Portable Python scripts with Docker and Make

October 21, 2022

Sometimes you need to share a script you quickly whipped up for some one-off task, when your coworker has a very similar task where they could use what you have with minor modifications. Getting the script working on their machine is not always trivial: You may have different Python versions and you most definitely have different globally-installed dependencies. The first problem can be solved with pyenv, the latter with virtual environments, but getting up and running can still be a hassle that feels like an unnecessary detour. And it is. It's the 2020s, we may not have flying cars but we have Docker.

Here I show how to create a setup that is as easy to get up and running as (1) cloning the repository, (2) running the script. That's it, assuming you have Docker and usual Unix/Linux command-line tools at your fingertips.

You can check out the full example at Github.

All this may seem like a bit too much overhead for a one-off script. But if you make a cookiecutter template out of it and use that every time you start a new one-off script, that overhead is negligible.

Step 1: Create the Dockerfile

The main idea here is to create a Docker image with the dependencies of the script, but exclude the actual script. We'll mount that as a volume when running the container. The advantage of this approach is that we can iteratively improve the script without the overhead of building the Docker image unless the dependencies change.

For the package management we could use plain pip, or poetry, or conda, but I've chosen pipenv in this example, purely because that's the tool I've been mostly working with lately.

There is no CMD or ENTRYPOINT in this Dockerfile. We'll specify the exact Python command in the docker run command. That will make it easy to pass along command-line parameters.

FROM python:3.10-slim


RUN pip install pipenv && apt-get update && apt-get install -y --no-install-recommends gcc
COPY Pipfile Pipfile.lock .


Step 2: Create the Makefile

How can we avoid rebuilding the image unless necessary? There's a classic tool for that, make. The make tool needs a Makefile, which describes a dependency graph of files that depend on the other files, plus instructions on how to produce those other files.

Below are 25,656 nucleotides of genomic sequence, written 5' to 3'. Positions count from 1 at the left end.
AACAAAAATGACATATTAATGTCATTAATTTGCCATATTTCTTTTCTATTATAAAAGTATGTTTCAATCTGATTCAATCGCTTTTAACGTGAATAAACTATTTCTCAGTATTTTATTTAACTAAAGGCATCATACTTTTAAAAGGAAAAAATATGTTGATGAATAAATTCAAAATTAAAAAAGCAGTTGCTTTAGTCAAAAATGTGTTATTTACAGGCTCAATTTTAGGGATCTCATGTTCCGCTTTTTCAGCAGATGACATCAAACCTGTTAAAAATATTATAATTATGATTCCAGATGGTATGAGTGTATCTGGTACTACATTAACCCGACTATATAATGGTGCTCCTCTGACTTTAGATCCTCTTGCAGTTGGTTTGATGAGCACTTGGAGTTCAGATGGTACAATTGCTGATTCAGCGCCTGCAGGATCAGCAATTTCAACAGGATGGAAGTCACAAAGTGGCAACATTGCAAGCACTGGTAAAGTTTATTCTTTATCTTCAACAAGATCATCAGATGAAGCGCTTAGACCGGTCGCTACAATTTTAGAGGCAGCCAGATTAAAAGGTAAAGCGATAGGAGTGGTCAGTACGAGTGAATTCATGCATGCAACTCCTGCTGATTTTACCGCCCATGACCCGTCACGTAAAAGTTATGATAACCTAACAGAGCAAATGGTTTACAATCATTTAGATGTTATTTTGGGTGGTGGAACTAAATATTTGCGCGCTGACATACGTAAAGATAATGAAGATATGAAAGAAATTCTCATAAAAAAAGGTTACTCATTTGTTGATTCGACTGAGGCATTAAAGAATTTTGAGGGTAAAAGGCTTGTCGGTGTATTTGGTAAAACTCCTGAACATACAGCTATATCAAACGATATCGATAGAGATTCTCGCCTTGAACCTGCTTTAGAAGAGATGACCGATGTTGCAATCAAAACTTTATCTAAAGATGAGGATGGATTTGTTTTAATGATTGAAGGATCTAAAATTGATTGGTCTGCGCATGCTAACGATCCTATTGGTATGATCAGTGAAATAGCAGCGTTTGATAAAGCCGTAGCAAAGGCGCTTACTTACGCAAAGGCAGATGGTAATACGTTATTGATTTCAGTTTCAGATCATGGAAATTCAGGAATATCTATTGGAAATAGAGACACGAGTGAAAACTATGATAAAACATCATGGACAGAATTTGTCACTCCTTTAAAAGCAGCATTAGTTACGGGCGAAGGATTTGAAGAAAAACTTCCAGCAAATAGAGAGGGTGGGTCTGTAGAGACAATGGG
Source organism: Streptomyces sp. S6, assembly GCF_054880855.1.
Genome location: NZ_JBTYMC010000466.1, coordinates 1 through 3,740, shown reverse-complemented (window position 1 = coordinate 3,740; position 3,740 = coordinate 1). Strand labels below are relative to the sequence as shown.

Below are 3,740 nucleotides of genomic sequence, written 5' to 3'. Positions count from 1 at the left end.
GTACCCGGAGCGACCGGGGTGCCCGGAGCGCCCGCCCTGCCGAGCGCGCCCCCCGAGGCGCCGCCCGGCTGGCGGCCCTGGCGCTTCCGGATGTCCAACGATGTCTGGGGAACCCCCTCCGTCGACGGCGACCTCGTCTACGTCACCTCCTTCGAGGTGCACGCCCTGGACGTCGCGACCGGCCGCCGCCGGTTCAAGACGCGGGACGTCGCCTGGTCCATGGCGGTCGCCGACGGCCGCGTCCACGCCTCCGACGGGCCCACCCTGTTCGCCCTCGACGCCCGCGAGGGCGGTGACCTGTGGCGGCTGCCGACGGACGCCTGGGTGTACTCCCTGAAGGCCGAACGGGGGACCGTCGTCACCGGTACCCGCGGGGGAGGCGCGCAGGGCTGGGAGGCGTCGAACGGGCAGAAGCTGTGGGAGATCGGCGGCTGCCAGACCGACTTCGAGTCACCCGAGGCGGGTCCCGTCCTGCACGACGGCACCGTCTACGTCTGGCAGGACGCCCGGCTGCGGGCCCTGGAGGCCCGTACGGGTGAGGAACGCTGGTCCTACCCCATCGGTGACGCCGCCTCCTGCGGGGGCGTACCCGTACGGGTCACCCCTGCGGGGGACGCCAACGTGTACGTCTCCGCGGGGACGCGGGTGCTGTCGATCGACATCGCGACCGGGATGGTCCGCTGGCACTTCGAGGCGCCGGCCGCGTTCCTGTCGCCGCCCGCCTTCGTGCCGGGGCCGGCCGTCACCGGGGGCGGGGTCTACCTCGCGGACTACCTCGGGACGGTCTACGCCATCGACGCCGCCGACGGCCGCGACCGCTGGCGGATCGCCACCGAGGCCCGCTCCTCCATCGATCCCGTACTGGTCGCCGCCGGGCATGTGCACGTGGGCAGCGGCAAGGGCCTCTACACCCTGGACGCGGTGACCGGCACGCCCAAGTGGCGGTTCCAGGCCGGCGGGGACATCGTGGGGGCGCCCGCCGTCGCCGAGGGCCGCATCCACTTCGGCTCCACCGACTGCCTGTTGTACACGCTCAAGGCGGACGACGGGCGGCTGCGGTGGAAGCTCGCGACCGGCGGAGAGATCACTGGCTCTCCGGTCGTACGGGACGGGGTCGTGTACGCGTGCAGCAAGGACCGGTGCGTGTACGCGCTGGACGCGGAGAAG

There is one problem, however: Docker images are not created as files in the working directory, but as images in the local Docker repository, so make cannot by default know if the image is older than the files it depends on. The trick to solve this is to have a file with a last-modified time of last Docker build. I've chosen to call that file .build here. We should also put that file in the .gitignore.

# Build with `make image_name=<image-name> .build
.build: Dockerfile Pipfile Pipfile.lock
    @echo 'Building the Docker image...'
    docker build . -f Dockerfile -t $(image_name)
    @touch .build

Step 3: Create the run script

Now we can bring it all together with a tiny shell script (which I named simply run):

set -e


make -s image_name=$DOCKER_IMAGE_NAME .build
docker run --rm -i -v "$(pwd)/src":/src -t $DOCKER_IMAGE_NAME python main.py "$@"

The script first runs make in the silent mode, and make builds the image if either the .build file is missing or has a last-modified timestamp older than any of its three dependencies.

Then the script runs the Python script in the Docker container using that image. We mount the src/ directory, where I'm placing the actual Python script as main.py, and pass all the command-line arguments onwards to it.

Step 4: The rest

Now that we've created Dockerfile, Makefile, and run script, we only have to add a couple of necessary files before we can try this setup.

We need the src/ directory with a main.py script -- That will be the script we wanted to make portable.

Because we chose to use pipenv for dependencies, we should create a Pipfile and Pipfile.lock. This can be done easily by just running pipenv install in the project directory, assuming you have it installed system-wide.

In the end, the overall file structure should look like this:

 +- src
 |   +- main.py
 +- Dockerfile
 +- Makefile
 +- Pipfile
 +- Pipfile.lock
 +- run